It’s safe to assume that everyone has heard of the Titanic. Whether the actual ship or the 1997 James Cameron movie based on the historical events of the ship’s ill-fated maiden voyage, everyone knows about it, especially with all the media hype it garnered last April due to the centennial of the ship’s sinking.
My question though is why all the hype? I understand the 1997 movie plays a huge part it our collective cultural obsession with the events that took place that cold April night in the middle of the Atlantic Ocean, but even so, we are all still so dumbfoundedly amazed by the Titanic. For in today’s cultural sphere, the Titanic seems more of a romantic tale of tragedy than just that: a tragedy!
I only bring this up because my Tumblr dashboard is beginning to become filled with post after post of the Titanic and it got me wondering why we romanticize it the way we do. I mean, we romanticize almost to the point in which we forget that thousands of lives were lost. Again, I totally think the movie is to blame, since it is–as Mr. Cameron pitched it–Romeo + Juliet on the Titanic. We probably think more of Jack and Rose’s love affair and how that was affected by the sinking of the ship more so than we think of the actual sinking of the ship when we hear the name Titanic. Then again, the history of the doomed vessel also seems to intrigue a lot of people.
I think there are a lot of reasons why we romanticize the Titanic. For one, it seems to be dubbed as the most amazing ship to ever grace this Earth. That sort of luxury does lend itself to the romanticism of the era. Then again, this leads back to class, and those who romanticize (for the purpose of this post, they will be referred to as a collective “we”) the ship often forget that in 1912 there was a rigid class structure in society. First Class rarely ever mingled with Second Class and Third Class. And because of this romantic notion of luxury, we forget the other two classes altogether, which diminishes the memory that out of all the souls who perished the majority of them were Second and Third Class passengers.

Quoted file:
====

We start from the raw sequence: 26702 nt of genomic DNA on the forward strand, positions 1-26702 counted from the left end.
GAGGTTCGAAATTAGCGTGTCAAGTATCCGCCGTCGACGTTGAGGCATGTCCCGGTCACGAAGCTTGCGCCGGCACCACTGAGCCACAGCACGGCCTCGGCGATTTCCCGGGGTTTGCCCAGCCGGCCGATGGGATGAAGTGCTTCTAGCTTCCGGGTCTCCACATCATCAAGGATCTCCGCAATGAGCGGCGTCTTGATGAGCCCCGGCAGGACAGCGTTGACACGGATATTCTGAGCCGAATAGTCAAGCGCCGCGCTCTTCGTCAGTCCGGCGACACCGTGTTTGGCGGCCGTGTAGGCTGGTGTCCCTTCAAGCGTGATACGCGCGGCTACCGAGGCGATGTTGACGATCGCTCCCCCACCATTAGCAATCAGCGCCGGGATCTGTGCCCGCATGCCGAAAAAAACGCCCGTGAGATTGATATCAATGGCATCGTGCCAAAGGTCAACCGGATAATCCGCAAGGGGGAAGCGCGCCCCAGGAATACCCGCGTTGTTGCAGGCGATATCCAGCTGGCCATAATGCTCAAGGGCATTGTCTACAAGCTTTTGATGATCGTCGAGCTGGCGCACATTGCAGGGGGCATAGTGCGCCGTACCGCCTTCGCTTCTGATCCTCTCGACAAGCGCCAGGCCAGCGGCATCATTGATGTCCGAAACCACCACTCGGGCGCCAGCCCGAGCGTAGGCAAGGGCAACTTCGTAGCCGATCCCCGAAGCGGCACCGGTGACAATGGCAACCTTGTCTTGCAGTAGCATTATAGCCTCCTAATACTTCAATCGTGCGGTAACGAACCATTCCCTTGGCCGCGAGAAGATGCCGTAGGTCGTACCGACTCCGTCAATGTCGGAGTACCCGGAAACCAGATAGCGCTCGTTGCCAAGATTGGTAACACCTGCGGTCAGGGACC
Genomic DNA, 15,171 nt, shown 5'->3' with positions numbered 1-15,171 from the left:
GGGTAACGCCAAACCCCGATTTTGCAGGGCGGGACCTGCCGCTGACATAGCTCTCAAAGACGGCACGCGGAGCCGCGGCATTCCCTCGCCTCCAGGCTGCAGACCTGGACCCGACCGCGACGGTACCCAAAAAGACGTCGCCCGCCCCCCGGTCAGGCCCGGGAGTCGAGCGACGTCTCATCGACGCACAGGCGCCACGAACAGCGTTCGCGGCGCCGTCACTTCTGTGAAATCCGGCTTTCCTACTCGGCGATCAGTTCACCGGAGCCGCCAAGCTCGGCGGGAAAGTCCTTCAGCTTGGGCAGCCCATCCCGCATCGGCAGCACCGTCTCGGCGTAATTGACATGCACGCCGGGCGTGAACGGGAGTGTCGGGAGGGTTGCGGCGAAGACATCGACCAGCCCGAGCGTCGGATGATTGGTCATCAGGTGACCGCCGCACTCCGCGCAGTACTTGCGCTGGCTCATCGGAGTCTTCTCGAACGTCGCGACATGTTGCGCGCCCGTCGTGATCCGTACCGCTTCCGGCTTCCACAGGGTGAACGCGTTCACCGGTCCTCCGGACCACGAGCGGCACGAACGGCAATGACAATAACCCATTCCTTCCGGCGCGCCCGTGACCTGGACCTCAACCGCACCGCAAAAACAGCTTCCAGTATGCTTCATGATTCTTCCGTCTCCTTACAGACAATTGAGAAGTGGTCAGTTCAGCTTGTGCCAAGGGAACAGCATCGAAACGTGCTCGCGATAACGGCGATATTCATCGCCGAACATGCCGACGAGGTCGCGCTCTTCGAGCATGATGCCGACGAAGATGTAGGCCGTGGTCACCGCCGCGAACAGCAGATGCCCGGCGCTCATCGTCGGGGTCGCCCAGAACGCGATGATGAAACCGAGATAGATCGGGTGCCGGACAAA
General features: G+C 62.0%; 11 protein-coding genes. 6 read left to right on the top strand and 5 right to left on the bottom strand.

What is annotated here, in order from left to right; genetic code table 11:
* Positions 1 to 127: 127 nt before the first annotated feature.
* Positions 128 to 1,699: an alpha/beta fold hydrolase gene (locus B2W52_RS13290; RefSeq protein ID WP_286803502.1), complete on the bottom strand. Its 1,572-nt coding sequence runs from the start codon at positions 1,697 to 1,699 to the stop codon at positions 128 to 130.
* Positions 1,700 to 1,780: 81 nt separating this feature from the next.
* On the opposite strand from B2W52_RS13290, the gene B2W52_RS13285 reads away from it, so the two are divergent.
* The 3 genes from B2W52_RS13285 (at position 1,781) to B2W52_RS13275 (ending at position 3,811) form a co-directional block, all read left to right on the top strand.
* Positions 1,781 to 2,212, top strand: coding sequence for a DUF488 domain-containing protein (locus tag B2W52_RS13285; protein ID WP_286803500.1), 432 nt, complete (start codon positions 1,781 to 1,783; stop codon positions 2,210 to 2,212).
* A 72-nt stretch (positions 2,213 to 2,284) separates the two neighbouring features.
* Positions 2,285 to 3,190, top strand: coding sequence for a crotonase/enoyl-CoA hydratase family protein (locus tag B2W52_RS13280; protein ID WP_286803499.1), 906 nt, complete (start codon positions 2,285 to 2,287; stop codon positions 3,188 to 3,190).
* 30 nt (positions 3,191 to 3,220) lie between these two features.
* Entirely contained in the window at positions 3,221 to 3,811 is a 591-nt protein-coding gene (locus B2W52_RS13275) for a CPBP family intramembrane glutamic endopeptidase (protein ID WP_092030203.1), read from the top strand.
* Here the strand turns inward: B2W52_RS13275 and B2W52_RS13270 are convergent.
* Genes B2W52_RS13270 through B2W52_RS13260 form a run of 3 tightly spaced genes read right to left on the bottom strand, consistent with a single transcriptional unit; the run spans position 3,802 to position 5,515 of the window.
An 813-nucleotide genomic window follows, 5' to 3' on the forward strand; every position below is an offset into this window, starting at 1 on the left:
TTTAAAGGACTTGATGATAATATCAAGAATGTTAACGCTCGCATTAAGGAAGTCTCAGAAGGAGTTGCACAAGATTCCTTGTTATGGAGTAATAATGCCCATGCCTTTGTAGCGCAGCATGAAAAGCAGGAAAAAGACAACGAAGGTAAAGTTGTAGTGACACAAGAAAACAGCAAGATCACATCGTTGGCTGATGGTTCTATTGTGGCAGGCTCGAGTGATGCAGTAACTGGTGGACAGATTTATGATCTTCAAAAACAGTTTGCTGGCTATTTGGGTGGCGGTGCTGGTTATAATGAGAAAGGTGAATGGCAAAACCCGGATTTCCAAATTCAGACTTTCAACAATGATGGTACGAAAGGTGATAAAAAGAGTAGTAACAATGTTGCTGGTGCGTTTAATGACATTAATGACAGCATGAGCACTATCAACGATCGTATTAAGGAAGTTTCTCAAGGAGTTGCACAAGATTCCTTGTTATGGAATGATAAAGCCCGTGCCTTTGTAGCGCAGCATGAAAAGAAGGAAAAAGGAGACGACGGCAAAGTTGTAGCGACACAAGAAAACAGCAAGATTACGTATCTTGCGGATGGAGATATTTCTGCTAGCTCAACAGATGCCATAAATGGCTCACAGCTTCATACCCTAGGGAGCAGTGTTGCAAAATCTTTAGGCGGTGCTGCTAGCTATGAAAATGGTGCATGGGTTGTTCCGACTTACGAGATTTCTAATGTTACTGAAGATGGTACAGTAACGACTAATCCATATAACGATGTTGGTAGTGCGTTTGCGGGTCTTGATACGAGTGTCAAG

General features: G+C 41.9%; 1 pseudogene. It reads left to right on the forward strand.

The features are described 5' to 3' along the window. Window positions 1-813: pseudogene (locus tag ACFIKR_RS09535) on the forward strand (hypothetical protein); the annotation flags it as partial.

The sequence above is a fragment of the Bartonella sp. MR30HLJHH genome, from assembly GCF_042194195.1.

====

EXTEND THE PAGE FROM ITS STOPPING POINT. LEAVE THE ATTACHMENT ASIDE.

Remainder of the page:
The notion of its unsinkability, whether accurate or not, also lends itself to our romantic views. The Titanic was suppose to be unsinkable; how could this have happened? The fact that the ship never completed its maiden voyage lends itself to the ideas and thoughts of “well what if?” What if it never struck the iceberg, or a more plausible what if (since everyone seems to like the idea of it hitting the iceberg), what if there were more lifeboats? What if they loaded more passengers into said lifeboats? What if the California didn’t shut off their responders for the night? What if there was another boat much closer than the Carpathia that came to save them all? What if the water wasn’t so cold? What if Rose never jumped off the lifeboat? What if she stayed on and Jack was about to find the door panel and survive? What if–in all Mythbusterness–they tied Rose’s life vest to the bottom of the door, which allowed them both to lay on the door safely and in turn both survived?
Okay, I know I’m getting ridiculous here, but all these what ifs do lead us to replay the scenarios how we think we know happened and dream up stories to make the tragedy less of a tragedy. I feel like that’s what people are beginning to do with 9/11, to which Tumblr users have also taken the advantage of posting picture of the burning and/or falling of the Twin Towers, like that’s something that’s so romantic. But people do it anyway, which just seems so odd. (I suppose it seems even odder to me, born and raised in NYC, I remember exactly where I was, what lengths it took to get home from school, the sound of the fighter jets circling the island all day and night, the smell of burning debris…everything. The idea of that being romanticized in anyway seems so weird to me.)
I suppose this is how people cope with the idea of something so tragic happening? Granted, I think there’s a sense of detachedness as well. Those clearly unaffected by such tragedies try to place themselves there, except place themselves there and survive. Like this whole idea of a Titanic II. An almost exact replica of the RMS Titanic, the Titanic II will be a cruise ship where people can experience how it must have felt to be on the Titanic. That’s like romanticizing to the extreme, don’t you think?